Ryan Reynolds and first time director Tim Miller free themselves from regular comic book conventions and reinvent the formula of superhero movies in “Deadpool.”
If you are tired of those typical, run-of-the-mill superhero movies that have flooded movie theatres over the last few years and follow an all-too-familiar pattern, here is something different. It is called “Deadpool.”
Ryan Reynolds is Wade Wilson, a thug for hire who falls in love with Vanessa, a hooker with a heart of gold, played by Moreena Baccarin. When Wade is diagnosed with terminal cancer, he is offered to participate in a dangerous experiment that just might save him.
Wade is turned over to Ajax, a sadistic mad scientist who experiments on him with nonstop torturous procedures. His cancer is cured and he is left with super powers, but his face is badly disfigured. Ajax wants to make Wade his slave, but Wade manages to escape. Now, adopting the superhero name Deadpool, he is out for revenge.
What makes this superhero movie radically different is that it is not family-friendly at all. Do not bring your kids to this film that is filled with lots of graphic sex jokes, nudity and profanity.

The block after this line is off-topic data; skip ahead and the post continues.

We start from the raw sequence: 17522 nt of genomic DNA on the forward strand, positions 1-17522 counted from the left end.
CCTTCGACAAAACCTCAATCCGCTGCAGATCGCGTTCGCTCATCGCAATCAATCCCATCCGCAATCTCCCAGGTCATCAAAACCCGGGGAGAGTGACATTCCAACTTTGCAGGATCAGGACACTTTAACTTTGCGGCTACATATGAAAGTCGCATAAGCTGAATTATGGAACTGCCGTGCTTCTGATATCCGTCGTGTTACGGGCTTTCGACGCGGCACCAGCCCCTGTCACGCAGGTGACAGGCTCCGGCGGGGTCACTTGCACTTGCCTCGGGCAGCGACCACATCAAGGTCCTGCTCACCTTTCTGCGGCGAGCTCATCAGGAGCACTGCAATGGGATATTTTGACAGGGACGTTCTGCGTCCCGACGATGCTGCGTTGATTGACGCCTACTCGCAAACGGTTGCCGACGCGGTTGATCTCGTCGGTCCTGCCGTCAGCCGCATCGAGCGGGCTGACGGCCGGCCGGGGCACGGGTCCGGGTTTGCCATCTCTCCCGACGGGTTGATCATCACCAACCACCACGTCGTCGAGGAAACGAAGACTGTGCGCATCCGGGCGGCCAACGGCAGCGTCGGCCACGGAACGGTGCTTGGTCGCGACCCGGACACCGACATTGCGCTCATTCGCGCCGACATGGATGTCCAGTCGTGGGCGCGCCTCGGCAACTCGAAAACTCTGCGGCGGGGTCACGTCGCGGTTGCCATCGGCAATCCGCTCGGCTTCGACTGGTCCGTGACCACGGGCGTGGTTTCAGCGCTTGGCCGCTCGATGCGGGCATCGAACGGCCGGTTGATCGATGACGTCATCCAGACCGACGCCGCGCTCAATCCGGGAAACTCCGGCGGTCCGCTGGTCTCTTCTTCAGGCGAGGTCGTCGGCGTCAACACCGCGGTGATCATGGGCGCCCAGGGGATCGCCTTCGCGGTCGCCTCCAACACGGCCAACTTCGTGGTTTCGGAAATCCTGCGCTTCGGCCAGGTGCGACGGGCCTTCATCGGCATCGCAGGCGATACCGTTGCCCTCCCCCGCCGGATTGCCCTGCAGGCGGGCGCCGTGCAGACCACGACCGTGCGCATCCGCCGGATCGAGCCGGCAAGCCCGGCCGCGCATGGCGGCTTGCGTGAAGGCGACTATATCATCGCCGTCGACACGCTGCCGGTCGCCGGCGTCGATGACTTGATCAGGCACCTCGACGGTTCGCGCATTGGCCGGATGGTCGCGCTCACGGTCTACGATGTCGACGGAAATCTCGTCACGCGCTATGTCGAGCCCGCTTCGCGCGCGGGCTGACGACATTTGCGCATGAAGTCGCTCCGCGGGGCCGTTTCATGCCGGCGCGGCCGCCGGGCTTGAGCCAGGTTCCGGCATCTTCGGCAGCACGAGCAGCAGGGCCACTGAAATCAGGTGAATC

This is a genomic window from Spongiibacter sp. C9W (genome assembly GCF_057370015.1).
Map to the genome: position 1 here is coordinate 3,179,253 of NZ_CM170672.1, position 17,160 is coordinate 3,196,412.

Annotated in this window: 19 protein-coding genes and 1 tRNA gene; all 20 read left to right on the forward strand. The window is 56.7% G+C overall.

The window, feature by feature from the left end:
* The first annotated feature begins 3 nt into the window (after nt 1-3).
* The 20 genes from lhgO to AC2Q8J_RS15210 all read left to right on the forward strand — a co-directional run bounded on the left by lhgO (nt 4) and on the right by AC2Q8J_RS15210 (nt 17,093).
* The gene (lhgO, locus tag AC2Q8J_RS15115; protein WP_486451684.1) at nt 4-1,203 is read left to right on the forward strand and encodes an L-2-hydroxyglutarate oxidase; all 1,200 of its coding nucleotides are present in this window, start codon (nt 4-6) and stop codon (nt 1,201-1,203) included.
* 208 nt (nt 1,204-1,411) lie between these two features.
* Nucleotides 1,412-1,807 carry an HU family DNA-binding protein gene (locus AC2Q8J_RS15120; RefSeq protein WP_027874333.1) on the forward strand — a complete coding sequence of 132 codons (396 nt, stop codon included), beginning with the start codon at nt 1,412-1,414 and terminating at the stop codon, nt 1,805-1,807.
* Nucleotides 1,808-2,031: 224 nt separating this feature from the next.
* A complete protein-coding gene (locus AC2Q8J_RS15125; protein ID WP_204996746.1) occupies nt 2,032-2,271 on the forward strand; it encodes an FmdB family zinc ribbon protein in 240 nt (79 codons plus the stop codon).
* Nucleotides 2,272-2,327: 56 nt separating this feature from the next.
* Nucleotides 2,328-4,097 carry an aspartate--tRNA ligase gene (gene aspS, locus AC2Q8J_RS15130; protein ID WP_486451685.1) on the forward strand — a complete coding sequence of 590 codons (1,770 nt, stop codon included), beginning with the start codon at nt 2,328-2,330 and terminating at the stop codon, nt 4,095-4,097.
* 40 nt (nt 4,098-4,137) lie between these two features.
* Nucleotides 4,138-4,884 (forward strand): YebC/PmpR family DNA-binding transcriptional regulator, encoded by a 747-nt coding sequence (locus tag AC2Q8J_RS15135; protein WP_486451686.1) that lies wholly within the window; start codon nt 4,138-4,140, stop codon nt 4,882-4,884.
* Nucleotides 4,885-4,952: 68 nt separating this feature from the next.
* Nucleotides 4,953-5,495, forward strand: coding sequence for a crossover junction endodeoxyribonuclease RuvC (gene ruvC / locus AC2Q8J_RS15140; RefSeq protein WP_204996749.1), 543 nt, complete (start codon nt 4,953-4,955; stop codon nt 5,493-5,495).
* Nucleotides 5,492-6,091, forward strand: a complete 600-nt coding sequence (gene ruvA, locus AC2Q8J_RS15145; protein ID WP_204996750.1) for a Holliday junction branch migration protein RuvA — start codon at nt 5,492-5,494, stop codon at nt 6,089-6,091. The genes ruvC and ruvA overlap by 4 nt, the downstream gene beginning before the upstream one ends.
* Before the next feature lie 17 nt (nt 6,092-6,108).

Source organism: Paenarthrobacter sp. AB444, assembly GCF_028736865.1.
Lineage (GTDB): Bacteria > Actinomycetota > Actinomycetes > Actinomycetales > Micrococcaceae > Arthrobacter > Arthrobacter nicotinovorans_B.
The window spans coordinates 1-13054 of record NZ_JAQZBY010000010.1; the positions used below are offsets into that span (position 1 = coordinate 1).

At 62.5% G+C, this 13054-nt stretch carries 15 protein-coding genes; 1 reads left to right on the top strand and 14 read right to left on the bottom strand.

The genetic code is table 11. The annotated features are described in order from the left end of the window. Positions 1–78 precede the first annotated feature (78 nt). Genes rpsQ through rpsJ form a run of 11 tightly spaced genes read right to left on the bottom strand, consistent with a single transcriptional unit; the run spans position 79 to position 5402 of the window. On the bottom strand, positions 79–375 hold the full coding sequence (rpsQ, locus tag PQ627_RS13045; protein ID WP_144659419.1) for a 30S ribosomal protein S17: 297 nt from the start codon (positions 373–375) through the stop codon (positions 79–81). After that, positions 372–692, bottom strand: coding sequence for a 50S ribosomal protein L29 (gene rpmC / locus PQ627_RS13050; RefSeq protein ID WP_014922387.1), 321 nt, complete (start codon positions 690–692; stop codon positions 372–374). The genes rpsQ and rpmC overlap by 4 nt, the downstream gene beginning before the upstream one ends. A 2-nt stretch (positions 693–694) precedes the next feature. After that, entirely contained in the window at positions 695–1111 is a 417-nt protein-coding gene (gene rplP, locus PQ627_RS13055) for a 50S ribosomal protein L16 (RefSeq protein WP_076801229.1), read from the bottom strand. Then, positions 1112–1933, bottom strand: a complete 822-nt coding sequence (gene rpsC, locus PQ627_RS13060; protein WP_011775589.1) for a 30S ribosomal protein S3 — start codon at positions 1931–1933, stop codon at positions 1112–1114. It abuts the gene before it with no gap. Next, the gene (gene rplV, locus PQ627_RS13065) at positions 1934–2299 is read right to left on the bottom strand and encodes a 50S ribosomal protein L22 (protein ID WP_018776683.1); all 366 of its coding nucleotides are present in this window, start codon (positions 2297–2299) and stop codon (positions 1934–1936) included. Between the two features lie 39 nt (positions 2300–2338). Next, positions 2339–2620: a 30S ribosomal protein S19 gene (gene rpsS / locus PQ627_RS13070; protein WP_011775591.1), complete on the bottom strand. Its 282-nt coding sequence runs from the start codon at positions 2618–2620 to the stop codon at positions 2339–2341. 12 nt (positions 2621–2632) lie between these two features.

By going the R-rated route, Marvel, along with first time director, Tim Miller, free themselves from regular comic book conventions and sort of reinvent the formula. Reynolds often breaks the fourth wall and talks directly to the audience. He’s full of sarcastic one-liners, some of which miss the mark, some of which hit.
Reynolds, who is quite good here, seems to be having a ball making fun of the entire superhero genre. He teams up with some minor X-Men characters and even jokes to the audience that this movie could not afford the more A-list stars that populate that franchise.
There are dozens of entertaining pop culture references, and even the opening credits have a self-mocking tone. It starts off flat, but then, about 20 minutes in, takes off. The end result is surprising and a lot of fun.